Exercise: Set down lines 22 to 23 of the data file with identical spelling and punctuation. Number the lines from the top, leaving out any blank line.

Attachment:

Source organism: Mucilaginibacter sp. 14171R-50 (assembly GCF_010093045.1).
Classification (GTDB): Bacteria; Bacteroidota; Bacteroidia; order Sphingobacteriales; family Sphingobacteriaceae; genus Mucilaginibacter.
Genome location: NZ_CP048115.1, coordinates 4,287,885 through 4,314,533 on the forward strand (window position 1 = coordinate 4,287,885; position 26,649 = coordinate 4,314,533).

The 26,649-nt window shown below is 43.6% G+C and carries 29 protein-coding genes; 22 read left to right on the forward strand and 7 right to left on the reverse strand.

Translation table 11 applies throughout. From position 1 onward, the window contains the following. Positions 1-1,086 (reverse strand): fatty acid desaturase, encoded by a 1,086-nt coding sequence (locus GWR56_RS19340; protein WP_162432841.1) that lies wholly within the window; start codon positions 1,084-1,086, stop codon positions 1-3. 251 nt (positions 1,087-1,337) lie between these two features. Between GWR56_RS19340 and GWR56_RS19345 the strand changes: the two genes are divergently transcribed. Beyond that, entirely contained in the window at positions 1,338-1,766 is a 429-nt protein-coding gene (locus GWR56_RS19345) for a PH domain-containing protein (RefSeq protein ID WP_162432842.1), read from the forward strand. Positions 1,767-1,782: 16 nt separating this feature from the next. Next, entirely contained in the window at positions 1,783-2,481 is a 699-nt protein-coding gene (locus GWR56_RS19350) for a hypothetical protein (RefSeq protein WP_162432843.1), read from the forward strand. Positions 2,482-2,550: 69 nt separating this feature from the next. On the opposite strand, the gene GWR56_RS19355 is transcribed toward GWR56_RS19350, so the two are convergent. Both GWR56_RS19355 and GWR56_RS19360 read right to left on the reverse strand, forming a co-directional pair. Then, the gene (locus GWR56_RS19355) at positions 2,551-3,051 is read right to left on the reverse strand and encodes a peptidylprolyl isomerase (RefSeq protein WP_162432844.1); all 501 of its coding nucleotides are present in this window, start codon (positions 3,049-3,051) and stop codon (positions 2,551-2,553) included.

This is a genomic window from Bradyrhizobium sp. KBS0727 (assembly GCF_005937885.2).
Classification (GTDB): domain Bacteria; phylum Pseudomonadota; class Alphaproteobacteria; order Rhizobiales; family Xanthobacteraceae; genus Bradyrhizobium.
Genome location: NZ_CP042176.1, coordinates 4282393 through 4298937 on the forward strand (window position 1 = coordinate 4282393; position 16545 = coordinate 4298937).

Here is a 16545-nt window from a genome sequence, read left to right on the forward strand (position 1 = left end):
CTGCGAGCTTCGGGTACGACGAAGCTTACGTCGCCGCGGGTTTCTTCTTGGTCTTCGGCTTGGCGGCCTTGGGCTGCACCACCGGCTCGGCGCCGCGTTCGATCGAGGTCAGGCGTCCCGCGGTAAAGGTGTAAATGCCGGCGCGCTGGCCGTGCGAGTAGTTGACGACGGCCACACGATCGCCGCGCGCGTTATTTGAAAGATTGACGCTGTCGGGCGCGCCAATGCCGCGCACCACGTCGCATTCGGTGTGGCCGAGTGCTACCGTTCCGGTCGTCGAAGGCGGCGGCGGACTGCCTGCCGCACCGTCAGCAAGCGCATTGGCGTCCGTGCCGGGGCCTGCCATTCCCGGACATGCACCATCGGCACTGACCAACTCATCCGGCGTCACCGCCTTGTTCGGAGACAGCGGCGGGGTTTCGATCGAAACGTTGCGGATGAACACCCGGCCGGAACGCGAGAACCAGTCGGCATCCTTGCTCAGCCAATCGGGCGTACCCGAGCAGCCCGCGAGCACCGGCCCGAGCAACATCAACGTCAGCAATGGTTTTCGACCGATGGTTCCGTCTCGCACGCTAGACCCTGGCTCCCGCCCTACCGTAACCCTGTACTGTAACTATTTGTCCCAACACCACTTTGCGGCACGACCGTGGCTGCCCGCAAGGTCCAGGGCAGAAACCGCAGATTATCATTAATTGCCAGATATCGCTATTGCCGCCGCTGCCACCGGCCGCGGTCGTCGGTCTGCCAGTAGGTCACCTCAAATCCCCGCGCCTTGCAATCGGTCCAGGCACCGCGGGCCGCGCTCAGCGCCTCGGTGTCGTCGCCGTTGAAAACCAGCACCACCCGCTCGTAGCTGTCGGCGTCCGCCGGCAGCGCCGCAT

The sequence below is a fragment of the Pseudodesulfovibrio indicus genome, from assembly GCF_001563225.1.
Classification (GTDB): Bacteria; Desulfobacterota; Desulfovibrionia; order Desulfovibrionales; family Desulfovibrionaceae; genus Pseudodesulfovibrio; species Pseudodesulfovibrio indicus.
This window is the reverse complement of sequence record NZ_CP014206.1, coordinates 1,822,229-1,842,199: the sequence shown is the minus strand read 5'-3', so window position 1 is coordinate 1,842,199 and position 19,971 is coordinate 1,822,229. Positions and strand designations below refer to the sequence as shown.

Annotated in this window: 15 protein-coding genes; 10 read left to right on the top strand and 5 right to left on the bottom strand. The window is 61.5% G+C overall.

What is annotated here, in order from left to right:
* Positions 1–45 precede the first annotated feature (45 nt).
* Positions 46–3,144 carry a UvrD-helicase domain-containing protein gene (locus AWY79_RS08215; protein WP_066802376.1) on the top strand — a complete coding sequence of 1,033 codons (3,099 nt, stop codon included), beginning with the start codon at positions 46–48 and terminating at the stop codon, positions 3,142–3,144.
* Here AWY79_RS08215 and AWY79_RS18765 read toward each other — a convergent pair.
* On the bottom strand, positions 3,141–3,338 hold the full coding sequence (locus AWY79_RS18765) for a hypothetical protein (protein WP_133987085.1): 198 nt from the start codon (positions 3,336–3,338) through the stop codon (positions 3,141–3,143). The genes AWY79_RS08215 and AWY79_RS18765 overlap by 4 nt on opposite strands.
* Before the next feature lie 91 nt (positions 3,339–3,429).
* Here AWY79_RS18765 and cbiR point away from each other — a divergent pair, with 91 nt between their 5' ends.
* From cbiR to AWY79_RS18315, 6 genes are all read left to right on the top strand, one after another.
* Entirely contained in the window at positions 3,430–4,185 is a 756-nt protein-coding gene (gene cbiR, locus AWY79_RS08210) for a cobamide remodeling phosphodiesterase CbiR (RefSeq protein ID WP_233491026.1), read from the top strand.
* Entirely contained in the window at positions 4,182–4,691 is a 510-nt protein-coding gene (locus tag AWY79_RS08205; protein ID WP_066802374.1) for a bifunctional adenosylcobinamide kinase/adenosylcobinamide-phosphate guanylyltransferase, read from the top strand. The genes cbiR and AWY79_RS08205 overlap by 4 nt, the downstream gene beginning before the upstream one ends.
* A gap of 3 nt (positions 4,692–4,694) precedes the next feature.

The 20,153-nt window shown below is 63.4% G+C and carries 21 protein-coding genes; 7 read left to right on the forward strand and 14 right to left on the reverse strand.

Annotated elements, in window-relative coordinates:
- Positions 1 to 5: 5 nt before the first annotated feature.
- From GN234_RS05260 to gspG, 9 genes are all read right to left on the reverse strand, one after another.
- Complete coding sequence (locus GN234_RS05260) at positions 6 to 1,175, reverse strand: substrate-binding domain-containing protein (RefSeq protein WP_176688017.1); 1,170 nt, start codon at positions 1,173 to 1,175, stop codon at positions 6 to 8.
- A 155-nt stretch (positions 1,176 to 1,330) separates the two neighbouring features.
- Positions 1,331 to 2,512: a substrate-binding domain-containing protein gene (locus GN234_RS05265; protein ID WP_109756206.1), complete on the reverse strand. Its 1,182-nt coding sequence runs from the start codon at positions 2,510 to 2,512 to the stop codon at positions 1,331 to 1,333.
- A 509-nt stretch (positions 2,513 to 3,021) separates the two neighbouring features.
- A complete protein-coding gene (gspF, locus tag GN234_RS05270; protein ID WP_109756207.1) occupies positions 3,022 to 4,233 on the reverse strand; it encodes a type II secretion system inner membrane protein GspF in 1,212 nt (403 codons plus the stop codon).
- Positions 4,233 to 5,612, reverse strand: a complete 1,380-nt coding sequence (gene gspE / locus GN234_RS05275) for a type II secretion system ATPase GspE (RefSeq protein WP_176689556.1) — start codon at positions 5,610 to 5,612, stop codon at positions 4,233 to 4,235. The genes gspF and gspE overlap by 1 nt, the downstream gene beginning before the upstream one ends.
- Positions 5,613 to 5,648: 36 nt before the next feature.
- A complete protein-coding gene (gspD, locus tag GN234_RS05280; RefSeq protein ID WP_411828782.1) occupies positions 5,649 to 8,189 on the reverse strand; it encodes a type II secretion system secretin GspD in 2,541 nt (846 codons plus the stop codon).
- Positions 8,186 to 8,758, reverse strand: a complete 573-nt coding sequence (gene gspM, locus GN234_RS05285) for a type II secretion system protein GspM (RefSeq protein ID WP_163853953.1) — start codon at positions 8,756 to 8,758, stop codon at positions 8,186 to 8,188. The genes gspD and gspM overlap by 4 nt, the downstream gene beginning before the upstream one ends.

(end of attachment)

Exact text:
* From cbiR to AWY79_RS18315, 6 genes are all read left to right on the top strand, one after another.
* Entirely contained in the window at positions 3,430–4,185 is a 756-nt protein-coding gene (gene cbiR, locus AWY79_RS08210) for a cobamide remodeling phosphodiesterase CbiR (RefSeq protein ID WP_233491026.1), read from the top strand.